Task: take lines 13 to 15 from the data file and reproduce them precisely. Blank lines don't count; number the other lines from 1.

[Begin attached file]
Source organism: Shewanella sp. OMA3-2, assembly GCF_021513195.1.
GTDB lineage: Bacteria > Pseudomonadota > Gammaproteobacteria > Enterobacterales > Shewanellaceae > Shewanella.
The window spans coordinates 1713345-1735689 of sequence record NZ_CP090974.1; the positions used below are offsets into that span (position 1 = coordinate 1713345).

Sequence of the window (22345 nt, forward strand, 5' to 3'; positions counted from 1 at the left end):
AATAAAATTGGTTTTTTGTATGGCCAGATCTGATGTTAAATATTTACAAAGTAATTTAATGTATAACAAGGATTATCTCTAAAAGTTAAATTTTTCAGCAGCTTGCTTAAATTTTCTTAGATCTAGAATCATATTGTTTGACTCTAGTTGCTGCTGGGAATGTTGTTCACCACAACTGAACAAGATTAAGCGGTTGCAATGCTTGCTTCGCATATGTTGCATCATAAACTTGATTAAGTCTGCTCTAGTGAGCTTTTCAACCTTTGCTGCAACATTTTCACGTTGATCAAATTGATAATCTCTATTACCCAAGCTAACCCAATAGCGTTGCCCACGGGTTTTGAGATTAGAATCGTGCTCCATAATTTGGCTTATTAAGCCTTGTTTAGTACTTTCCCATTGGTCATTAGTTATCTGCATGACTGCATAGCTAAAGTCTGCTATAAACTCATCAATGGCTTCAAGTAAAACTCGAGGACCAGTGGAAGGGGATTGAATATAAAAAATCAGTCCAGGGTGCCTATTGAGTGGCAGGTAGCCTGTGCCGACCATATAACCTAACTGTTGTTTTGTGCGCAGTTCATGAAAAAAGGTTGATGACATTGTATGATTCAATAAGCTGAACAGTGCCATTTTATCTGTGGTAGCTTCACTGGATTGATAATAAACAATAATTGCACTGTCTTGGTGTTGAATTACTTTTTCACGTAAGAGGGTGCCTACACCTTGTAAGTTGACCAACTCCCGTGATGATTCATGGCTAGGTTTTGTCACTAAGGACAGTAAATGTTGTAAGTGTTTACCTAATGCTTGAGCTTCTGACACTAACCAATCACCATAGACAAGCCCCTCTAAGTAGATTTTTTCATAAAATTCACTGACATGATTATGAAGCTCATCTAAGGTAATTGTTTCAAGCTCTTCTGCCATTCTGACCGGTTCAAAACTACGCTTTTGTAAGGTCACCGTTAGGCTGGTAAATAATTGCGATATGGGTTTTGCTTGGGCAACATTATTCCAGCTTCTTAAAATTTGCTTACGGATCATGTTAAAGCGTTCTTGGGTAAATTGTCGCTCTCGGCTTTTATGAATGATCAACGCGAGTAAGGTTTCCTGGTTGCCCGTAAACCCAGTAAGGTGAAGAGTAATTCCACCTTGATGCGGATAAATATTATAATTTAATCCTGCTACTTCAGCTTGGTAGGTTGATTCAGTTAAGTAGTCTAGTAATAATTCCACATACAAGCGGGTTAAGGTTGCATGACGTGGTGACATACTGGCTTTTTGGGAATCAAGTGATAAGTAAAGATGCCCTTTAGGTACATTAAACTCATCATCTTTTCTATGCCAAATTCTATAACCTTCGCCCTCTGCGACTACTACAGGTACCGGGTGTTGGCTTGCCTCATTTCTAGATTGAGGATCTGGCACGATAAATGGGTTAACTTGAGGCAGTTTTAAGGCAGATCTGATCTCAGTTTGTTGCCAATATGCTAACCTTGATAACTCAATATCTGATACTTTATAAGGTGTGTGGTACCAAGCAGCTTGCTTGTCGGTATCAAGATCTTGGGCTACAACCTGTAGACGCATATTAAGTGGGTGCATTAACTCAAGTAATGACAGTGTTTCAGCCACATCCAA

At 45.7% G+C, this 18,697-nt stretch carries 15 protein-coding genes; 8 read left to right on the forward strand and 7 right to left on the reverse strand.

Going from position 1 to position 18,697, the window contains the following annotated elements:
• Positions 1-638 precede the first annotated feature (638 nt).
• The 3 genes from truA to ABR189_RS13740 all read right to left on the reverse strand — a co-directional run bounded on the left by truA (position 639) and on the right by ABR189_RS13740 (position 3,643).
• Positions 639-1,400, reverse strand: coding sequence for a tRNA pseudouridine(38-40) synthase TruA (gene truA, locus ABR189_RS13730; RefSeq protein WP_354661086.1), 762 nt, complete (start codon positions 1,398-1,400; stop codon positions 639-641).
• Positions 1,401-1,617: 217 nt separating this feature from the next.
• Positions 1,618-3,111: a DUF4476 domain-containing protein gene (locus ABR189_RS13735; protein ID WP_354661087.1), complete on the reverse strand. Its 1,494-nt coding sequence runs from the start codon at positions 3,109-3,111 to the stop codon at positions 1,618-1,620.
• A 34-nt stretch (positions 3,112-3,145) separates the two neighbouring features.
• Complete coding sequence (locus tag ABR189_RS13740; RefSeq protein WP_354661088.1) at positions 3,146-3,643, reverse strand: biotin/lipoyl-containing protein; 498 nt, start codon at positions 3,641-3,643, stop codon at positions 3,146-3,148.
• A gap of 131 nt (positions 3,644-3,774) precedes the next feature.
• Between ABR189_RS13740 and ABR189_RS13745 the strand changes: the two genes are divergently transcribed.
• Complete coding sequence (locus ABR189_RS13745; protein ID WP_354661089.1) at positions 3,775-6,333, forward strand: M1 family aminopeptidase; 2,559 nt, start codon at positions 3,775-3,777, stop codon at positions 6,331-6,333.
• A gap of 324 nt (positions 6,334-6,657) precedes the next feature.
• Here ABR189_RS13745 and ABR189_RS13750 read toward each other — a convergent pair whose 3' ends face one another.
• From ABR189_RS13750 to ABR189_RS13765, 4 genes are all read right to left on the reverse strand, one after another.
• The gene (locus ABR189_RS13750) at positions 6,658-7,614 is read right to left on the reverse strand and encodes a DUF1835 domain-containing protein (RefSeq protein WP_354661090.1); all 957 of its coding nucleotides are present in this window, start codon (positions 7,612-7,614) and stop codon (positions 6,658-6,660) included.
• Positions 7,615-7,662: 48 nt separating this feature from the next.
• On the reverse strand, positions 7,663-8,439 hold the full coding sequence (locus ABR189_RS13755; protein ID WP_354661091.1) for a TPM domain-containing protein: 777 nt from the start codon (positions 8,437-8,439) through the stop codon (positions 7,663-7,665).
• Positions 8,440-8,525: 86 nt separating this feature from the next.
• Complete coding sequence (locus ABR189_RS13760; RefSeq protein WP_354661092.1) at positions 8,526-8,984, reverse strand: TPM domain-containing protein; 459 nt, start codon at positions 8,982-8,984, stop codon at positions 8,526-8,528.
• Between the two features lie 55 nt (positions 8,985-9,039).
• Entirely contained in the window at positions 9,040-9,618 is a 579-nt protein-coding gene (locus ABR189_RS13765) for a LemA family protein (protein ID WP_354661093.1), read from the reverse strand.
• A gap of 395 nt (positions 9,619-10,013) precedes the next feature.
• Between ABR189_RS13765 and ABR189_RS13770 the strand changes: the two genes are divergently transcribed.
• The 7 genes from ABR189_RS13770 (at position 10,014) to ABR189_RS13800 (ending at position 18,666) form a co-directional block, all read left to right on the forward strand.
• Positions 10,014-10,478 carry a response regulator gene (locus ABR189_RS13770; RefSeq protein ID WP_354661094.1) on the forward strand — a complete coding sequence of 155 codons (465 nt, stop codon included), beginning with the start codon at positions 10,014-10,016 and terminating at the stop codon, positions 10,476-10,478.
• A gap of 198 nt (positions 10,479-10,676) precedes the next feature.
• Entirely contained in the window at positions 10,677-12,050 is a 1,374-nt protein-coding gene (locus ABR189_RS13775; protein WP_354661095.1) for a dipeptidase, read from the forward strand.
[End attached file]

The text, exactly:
• A 34-nt stretch (positions 3,112-3,145) separates the two neighbouring features.
• Complete coding sequence (locus tag ABR189_RS13740; RefSeq protein WP_354661088.1) at positions 3,146-3,643, reverse strand: biotin/lipoyl-containing protein; 498 nt, start codon at positions 3,641-3,643, stop codon at positions 3,146-3,148.
• A gap of 131 nt (positions 3,644-3,774) precedes the next feature.